As the oil market rebalances, investors have focused increasingly on the EIA’s weekly data ("WPSR"). No doubt, some of this is the EIA's fault for being timely, transparent and relatively accurate - one of the few trustworthy sources of oil information. As the US accounts for over half of the inventory above the 5-year OECD average, it’s also one of the most important markets.
If investors do focus on WPSR, one thing has to be clear. Much of the information is based on survey data, forecasts and computations. Let’s back up a bit to get the full picture. Here's the various EIA publications and how they depict production. Some summarize historical production data, and others forecast it. It's important to know what you're looking at and where you are.
For production data, we often see and hear the media and oil investors report that US weekly oil production increased by X amount, citing the WPSR. Often this information is conveyed as hard facts, when in fact, the figure reported in the WPSR is a calculation of 4 data elements, which are:
- the most recent Short-Term Energy Outlook (STEO) model estimate (including interim estimates) for average daily production for the lower 48 States and the Federal Gulf of Mexico (GOM);
- daily production volumes delivered from the North Slope of Alaska to the Trans-Alaska Pipeline System (TAPS) (reported to the EIA by the Alyeska Pipeline Service Company);
- daily volumes of natural gas plant liquids produced on the North Slope delivered to TAPS (reported to the EIA by BP plc (NYSE:BP)); and
- daily production for South Alaska estimated from monthly production reports (lagged by two months) from the Alaska Oil and Gas Conservation Commission (AOGCC).
As the EIA, in its WPSR methodology, states, “[m]ost of the uncertainty in the weekly estimate is associated with the STEO forecast for lower 48 and GOM production. For example, when lower 48 crude oil production is either increasing or decreasing rapidly, the accuracy of the estimate for any particular month is likely to be reduced. During tropical storms or hurricanes that affect Gulf of Mexico oil production, near real-time daily shut-in volumes reported by the Bureau of Safety and Environmental Enforcement (BSEE) are subtracted from the daily lower 48 estimate.”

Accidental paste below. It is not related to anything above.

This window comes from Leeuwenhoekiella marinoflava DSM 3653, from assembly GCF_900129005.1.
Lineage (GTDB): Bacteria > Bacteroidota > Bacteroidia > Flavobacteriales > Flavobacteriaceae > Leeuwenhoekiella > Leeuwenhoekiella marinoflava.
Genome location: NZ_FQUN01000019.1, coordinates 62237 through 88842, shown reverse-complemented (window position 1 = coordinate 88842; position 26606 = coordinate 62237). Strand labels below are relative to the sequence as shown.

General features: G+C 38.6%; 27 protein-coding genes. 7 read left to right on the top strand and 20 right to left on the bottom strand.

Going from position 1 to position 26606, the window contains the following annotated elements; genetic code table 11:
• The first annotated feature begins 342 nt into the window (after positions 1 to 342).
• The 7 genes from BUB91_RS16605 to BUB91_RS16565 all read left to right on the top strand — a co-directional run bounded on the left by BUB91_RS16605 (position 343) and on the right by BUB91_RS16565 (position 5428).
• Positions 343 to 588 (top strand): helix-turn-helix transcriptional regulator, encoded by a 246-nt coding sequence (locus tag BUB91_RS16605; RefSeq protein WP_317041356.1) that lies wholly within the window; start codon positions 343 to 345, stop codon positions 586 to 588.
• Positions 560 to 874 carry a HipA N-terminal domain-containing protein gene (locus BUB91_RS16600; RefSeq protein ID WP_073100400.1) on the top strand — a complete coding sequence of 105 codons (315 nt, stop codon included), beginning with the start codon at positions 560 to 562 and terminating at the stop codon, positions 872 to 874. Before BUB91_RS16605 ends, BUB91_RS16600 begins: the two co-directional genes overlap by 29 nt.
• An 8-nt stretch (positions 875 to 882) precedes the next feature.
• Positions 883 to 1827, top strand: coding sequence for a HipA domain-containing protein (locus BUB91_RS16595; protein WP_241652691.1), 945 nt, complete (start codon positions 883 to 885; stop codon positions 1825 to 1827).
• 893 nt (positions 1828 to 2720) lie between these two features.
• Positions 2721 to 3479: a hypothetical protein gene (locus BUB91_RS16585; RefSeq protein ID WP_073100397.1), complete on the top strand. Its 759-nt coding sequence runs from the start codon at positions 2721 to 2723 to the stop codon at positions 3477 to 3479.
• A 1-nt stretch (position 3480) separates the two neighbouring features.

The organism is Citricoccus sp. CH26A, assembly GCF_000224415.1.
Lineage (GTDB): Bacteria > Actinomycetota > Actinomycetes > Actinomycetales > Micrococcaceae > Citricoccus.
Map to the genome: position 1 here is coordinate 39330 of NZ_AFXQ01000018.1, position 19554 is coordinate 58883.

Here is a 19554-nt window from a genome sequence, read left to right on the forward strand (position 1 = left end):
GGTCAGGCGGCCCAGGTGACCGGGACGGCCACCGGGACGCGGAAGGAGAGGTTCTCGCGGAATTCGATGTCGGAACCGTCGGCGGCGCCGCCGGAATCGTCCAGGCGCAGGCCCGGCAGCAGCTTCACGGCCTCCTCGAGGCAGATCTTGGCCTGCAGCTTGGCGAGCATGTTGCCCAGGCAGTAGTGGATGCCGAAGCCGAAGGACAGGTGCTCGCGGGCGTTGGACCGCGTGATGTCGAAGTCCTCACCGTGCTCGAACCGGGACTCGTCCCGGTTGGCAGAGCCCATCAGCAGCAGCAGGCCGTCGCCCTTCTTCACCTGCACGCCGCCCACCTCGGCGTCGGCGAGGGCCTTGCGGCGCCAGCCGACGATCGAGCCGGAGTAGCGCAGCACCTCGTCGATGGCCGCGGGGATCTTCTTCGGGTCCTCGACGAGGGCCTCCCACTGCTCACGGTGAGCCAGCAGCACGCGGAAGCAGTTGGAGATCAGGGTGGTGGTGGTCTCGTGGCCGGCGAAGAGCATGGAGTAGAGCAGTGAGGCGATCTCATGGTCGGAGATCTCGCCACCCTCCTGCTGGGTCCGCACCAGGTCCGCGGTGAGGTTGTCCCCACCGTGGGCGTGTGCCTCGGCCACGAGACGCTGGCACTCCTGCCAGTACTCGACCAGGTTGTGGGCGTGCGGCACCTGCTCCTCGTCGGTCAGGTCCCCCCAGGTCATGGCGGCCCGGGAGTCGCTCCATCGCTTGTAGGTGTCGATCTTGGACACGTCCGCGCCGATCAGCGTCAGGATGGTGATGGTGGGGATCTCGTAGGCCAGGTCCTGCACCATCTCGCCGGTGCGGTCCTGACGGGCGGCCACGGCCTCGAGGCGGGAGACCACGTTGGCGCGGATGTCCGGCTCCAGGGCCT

The weekly production estimates are reviewed monthly for disconnects between what’s been calculated and the recent trends in domestic production reported in the more accurate Petroleum Supply Monthly (PSM) and other data. The EIA states, “[i]f a disconnect between the two series is observed, the weekly production estimate may be re-benchmarked on a monthly basis to address it. Any re-benchmarking of the weekly production estimate would be implemented on weeks when the STEO is released.”
See the key word (which we've highlighted)? The WPSR production figures are "estimates,” and estimates can differ from final figures. Case in point, the Petroleum Supply Monthly, which lags by 2 months and is based on collected data and more extensive surveys, has recently gapped wider from the WPSR production estimates.
The latest figures (to May 2017) show a gap of almost 150K barrels per day (9.32M bpd in the WPSR versus 9.17M bpd in the PSM, or 4-5M barrels of lower US production over a month). We’ll see if this gap closes in the next few PSMs. Perhaps production did increase and actually "caught up" to the WPSR estimates. We doubt it, but that's the point - the historical data is more accurate, and we should use that as our baseline when it's available. However, if actual production continues to come in lower in the PSM, that may foreshadow lower overall growth for US production and its shale basins. Today's 9.53M bpd may turn out to be an illusion, and oil bears that have been touting US shale as the basin which forestalls and eclipses global decline rates may be in for a rude awakening. For now, don't just look at the figures - dive deeper and understand what's behind them so you can maintain your edge.
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